A construction specification or, architectural specification, is a document that states how a building is to be constructed, demolished, altered, or removed.
A construction specification, if concise, should articulate design decisions and apply them to the construction sequence. The specification defines the products used and quality standards of a projects design. In New Zealand the specification is typically included in the contract and completes the documentation set alongside the drawings and schedules.
The process of specification writing, conducted in parallel with design and drawing work, helps create the balance between client, statutory, technical, and aesthetic requirements.
Who writes building specifications?
Specifications are most commonly written by architects, designers, and engineers. The industry normally labels the author a ‘specifier’.
However, in larger organisations, specifications can be completed by specialist specification writers, project managers, or members of the project design group. The principal qualifications needed are:
- Familiarity with the project, including the design philosophy
- Expertise in editorial, technical and contractual matters
- Familiarity with NZ Building codes and standards
Why do we write specifications?
Specifications are very important for the construction of a building, landscape, or site. They assist in reducing the chance of miscommunication, delays, over-runs, changes to your design and much more. The specification document is important because it articulates important details that cannot be written on the drawing set.
Specifications also allow professionals to keep a record of their design intent in the unlikely case of a dispute.
When do you write a specification?
Best practice is to develop your construction specification alongside the drawings or model. Completing your documentation set all at the same time will ensure your building is consistent, and your constructor can follow your instructions without confusion or complication.
How do you write a specification?
Specification writing is imperative for every design and can be very time-consuming. Most design professionals subscribe to online specification platforms to manage their risk, obtain up to date content and minimise their time writing specifications. This allows them to efficiently build specifications with pre-populated templates and information and update the specification information if there are changes throughout their project life.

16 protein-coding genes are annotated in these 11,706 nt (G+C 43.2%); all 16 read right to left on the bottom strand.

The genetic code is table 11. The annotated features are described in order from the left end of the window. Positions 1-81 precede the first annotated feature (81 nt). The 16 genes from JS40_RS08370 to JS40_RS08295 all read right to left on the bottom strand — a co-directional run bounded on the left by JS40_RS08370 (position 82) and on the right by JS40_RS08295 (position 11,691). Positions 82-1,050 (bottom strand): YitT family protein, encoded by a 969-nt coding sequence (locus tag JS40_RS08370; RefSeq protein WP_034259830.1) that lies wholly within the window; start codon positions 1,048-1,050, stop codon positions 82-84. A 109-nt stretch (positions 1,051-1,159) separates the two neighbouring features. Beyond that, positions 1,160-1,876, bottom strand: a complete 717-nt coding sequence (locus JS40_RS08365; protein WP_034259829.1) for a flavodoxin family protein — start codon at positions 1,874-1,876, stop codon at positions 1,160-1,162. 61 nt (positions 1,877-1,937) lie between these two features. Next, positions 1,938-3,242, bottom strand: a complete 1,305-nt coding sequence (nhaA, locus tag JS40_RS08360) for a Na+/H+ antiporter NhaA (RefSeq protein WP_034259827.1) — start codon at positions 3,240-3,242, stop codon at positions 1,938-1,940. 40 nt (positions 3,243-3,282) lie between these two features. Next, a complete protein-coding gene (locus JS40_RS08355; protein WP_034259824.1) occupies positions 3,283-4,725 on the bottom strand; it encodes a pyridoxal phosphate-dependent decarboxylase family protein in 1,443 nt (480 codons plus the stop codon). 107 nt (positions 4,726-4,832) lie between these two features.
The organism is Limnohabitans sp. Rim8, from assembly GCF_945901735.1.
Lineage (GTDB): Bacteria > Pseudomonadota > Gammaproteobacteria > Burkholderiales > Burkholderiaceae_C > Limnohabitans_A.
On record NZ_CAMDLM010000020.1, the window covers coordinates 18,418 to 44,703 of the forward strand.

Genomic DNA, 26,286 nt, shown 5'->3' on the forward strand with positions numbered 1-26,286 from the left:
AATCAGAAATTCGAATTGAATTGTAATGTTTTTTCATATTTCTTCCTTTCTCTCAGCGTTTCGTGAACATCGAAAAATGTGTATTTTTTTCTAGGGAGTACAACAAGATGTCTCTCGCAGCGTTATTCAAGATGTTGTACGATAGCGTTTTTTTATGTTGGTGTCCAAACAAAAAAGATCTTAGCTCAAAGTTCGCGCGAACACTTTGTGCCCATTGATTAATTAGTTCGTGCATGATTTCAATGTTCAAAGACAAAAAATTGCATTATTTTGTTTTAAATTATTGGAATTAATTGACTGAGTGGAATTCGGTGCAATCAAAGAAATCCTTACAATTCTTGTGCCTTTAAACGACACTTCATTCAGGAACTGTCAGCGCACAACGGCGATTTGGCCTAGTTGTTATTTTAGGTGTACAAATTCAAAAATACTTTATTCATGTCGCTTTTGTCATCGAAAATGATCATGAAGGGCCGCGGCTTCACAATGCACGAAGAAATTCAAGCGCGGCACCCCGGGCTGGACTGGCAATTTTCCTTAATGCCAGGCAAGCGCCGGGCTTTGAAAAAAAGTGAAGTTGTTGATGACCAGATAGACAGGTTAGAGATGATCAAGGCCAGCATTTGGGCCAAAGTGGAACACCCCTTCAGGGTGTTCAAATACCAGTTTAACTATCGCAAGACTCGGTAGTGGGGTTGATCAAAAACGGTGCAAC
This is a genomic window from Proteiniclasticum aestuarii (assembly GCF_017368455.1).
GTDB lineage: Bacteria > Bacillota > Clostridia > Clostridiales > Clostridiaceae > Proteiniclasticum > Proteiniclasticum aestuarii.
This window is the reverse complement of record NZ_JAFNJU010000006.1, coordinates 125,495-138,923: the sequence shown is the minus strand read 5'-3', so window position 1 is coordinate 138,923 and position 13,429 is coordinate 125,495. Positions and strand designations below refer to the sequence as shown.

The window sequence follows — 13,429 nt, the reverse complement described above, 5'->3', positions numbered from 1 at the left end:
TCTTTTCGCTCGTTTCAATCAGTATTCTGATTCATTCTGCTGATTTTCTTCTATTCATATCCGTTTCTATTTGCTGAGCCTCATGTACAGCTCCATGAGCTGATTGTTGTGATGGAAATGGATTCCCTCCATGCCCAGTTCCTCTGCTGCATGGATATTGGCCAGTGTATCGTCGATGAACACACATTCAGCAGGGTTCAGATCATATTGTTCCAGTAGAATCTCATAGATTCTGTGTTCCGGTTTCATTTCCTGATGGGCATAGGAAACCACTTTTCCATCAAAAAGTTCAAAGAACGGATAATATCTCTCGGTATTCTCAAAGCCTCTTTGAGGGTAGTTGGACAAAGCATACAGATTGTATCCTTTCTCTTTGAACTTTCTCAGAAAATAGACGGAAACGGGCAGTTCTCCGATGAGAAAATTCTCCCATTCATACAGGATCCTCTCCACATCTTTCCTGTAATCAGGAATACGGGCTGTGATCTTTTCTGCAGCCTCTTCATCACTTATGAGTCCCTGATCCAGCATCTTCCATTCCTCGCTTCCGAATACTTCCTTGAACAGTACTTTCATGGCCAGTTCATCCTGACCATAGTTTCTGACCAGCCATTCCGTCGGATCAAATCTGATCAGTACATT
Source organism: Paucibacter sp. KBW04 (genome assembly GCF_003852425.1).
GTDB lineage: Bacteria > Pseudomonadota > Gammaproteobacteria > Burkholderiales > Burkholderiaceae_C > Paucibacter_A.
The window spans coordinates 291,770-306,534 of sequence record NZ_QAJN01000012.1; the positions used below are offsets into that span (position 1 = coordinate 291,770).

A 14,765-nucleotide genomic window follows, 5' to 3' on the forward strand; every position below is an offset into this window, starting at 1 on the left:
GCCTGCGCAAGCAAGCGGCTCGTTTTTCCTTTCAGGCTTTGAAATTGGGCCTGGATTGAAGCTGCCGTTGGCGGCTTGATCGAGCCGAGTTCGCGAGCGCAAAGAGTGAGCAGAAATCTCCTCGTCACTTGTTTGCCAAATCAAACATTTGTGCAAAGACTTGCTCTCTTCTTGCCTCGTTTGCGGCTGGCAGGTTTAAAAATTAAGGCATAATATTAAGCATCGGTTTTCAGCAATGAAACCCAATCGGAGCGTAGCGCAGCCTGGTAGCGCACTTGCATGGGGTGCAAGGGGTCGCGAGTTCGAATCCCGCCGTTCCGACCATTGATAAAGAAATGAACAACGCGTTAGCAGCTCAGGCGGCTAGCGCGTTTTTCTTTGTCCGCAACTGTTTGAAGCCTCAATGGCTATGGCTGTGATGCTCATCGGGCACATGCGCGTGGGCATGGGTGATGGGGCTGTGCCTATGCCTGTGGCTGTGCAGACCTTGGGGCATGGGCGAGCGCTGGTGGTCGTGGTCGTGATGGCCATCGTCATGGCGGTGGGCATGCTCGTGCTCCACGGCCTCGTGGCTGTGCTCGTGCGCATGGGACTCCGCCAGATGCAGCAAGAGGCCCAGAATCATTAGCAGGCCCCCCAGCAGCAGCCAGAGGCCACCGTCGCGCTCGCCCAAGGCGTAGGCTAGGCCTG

Construction specifications must be:
- Technically accurate
- Up to date
- Simple to use
- Easy to coordinate with the project drawings
- Have a logical relationship with other related documents, including schedules of quantities
- Standard conditions of contract and tender
Achieving this is not an easy task, especially for the smaller design practice, which may not have access to the wide range of information sources and support structures maintained by larger organisations.
Drawings convey information in a graphic form and are usually the preferred means for providing information on “where” and “how.” Qualitative or “what” information is often best described in writing. When this qualitative information is gathered together the document is called a specification.
A project specification should collect design decisions and allocate them according to the required construction sequence. Information must also be easy to locate and simple to co-ordinate with project drawings and related documents.
Not sure where to start? Masterspec is New Zealand’s largest online construction library that is relied on for up-to-date information and maintained specification content. Whether you are designing a kitchen, large commercial building, or a civil engineering project, Masterspec has the latest NZ codes and standards to specify from. Start your free 30 day trial today.